One of the great advantages to living in Vancouver’s Chinatown is that it’s almost as cheap to eat out, if you know where you’re going, than to cook for yourself, and if you cook like I do this is a DISTINCT advantage. None the less, there are so many restaurants in the neighborhood that nobody can get to all of them, and if you do happen to blunder into a bad one, you feel quite moronic for having wasted the opportunity to go somewhere you already know is good.
So when Richard Wolack announced that his latest Tasting Plates tour was headed to my neighborhood, I signed up right away. This is a cooperative event with one ticket price, entitling the attendees to a small serving of some set item at each participating restaurant or food shop. A piece of the ticket price goes to support a local charity. For this Tasting Plates round, the charity was Project Limelight, which provides Downtown Eastside youth with support for artistic endeavours and community.
We started with salted caramels, eggnog rounds, and hot chocolate you made yourself by dipping a hunk of solid white, milk, or dark chocolate on a stick into hot milk. Crazy fattening, but rich and a lot more fun than that ordinary stuff. Definitely first-class skating party material. That was all done by Beta 5, an ultra-modern dessert shop in the industrial flats between Terminal and Great Northern Way.
When that’s your first course, the second is naturally pizza. Ours came from Pazzarella pizza truck, which has the city’s only truck-mounted wood-fired pizza oven. I don’t think they were quite ready to be so slammed so quickly, as the line was long and everyone, EVERYONE wanted to try the maple bacon pizza. It smelled good, but they were out of it when I got up to the front, so I had a more mundane, but still tasty, mushroom pizza.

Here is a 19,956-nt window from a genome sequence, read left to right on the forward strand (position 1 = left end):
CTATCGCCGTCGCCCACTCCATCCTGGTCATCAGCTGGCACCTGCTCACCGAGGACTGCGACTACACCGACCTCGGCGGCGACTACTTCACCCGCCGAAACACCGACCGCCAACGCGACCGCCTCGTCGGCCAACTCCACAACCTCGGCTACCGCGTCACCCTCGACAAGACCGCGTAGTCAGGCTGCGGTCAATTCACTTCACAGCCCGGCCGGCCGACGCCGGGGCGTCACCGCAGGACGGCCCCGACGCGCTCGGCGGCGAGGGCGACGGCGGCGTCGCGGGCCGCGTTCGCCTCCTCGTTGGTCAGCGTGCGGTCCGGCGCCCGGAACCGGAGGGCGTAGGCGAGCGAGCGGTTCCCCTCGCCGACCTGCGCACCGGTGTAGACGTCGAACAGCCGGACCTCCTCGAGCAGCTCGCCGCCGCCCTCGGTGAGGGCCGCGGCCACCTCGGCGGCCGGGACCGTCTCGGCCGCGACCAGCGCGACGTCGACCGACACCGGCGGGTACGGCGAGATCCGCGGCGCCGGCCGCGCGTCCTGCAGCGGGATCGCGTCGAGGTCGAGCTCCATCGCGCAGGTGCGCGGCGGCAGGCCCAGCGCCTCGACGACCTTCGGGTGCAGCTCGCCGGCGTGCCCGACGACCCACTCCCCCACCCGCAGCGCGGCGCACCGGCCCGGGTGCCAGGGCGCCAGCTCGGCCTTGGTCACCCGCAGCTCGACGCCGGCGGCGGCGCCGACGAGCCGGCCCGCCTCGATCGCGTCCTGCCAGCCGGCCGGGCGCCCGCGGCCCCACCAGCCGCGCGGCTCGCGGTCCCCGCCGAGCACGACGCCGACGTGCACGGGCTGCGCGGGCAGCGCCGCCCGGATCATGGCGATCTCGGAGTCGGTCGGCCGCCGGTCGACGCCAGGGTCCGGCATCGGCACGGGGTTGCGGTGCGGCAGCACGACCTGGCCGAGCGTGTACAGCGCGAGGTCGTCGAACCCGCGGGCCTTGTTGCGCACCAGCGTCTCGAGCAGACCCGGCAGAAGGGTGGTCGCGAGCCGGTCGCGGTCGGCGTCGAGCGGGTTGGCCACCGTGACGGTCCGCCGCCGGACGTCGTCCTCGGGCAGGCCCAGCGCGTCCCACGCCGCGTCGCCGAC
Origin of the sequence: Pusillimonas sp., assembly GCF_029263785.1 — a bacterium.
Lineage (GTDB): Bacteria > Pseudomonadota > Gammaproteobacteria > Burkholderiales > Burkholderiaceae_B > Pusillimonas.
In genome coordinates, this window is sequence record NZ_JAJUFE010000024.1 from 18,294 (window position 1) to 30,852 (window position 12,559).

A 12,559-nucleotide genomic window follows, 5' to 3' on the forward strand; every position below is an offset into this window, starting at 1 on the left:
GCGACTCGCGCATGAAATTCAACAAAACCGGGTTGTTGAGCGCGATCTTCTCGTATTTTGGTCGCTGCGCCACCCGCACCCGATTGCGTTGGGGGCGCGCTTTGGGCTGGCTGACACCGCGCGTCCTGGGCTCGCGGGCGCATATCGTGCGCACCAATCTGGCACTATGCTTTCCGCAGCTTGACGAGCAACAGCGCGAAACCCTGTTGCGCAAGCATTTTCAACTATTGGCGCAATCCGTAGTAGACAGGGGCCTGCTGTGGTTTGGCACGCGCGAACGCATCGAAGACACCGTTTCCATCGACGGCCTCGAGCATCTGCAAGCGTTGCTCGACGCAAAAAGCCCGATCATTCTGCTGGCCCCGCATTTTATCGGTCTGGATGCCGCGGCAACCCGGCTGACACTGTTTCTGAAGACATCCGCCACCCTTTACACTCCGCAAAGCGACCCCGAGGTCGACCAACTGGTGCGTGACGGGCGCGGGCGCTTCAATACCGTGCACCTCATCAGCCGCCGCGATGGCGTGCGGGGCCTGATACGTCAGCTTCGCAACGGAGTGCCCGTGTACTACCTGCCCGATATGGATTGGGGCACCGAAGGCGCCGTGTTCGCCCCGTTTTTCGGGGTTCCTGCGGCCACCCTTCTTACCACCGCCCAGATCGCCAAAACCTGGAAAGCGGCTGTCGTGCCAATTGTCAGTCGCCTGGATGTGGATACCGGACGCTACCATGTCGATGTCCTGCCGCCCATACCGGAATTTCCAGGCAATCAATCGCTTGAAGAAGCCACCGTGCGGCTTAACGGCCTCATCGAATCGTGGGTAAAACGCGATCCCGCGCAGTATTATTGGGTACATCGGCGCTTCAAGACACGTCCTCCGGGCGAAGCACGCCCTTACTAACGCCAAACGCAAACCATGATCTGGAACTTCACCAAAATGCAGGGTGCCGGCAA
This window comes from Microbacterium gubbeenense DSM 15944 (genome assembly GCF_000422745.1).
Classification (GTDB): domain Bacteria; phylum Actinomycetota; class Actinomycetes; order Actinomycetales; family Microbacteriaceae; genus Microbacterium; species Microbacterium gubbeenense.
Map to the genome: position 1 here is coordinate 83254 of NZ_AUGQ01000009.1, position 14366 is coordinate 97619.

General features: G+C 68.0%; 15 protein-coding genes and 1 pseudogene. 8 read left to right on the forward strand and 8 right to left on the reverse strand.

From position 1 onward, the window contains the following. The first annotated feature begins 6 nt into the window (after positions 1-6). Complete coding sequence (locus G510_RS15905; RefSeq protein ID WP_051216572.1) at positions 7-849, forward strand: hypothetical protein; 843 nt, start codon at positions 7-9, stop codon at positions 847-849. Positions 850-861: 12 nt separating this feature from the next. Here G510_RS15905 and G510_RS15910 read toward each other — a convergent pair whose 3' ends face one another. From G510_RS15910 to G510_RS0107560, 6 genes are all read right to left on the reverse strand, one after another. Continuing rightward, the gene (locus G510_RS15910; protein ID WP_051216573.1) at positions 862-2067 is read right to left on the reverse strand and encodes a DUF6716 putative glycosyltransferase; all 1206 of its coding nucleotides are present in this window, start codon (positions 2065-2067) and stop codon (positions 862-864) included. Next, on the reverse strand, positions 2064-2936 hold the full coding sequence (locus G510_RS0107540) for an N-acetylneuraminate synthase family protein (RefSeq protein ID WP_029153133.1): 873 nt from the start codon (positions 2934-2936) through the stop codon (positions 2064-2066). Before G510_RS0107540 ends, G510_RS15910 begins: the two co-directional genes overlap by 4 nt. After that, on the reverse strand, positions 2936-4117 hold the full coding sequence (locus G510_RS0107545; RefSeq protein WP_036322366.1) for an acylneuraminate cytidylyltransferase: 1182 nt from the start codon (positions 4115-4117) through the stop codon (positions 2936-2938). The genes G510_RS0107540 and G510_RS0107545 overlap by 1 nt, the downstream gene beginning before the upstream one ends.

Then it was a trundle northward to Electric Owl, which as anyone who’s gone past it knows is a very hopping night spot, though it is yet very new. The food there was seemingly endless, and all of it was very, very good. Like, foodie quality, which is surprising, because from the crowd I’d always assumed the kitchen would not be a priority. Sliders, pulled pork with coleslaw, skewers of all kinds of tasty things, delicious egg rolls, and pudding in Chinese porcelain spoons. One may have indulged a bit too much, because we practically waddled en route to the rest of the stops.
In Chinatown proper we went first to Harvest, a very hipster/new urban gourmet deli where we had a paper cup double handful-sized of handmade ramen noodles with pork, preserved vegetables, and half an egg. Honestly, it was as much as I eat for dinner some nights all by itself, and the quality of the noodles was simply the best I’ve ever had. Noodles with flavour: what a concept!
In need of respite, we rolled our overstuffed selves to Treasure Green Tea, where staff was pouring their Seasons tea, a blend of black and green teas with a medium body, smoky aroma, and, surprisingly for a tea with that much flavour, no tannic bite whatsoever. It was good enough that I went back later and bought a half-pound for myself. The only thing that can compensate for my lack of fire place in the long, rainy winters is a big pot of steaming, smoky tea. Well, Viggo could try. I dare him.
From there, and feeling mightily stuffed, I huffed and puffed my way up the hill to Oyster Express, where I explained that to me, a perfect payday dinner is savory, salty, fresh oysters and gin Martinis and nothing else. At that point, I bailed on the tour for the sake of my figure (yes, I know, about two years too late). Cheers!
Here’s video coverage from the intrepid Alyssa Dawson for CityLights tv. She actually toughed it out and hit all the venues, believe it or not. I should call her trainer.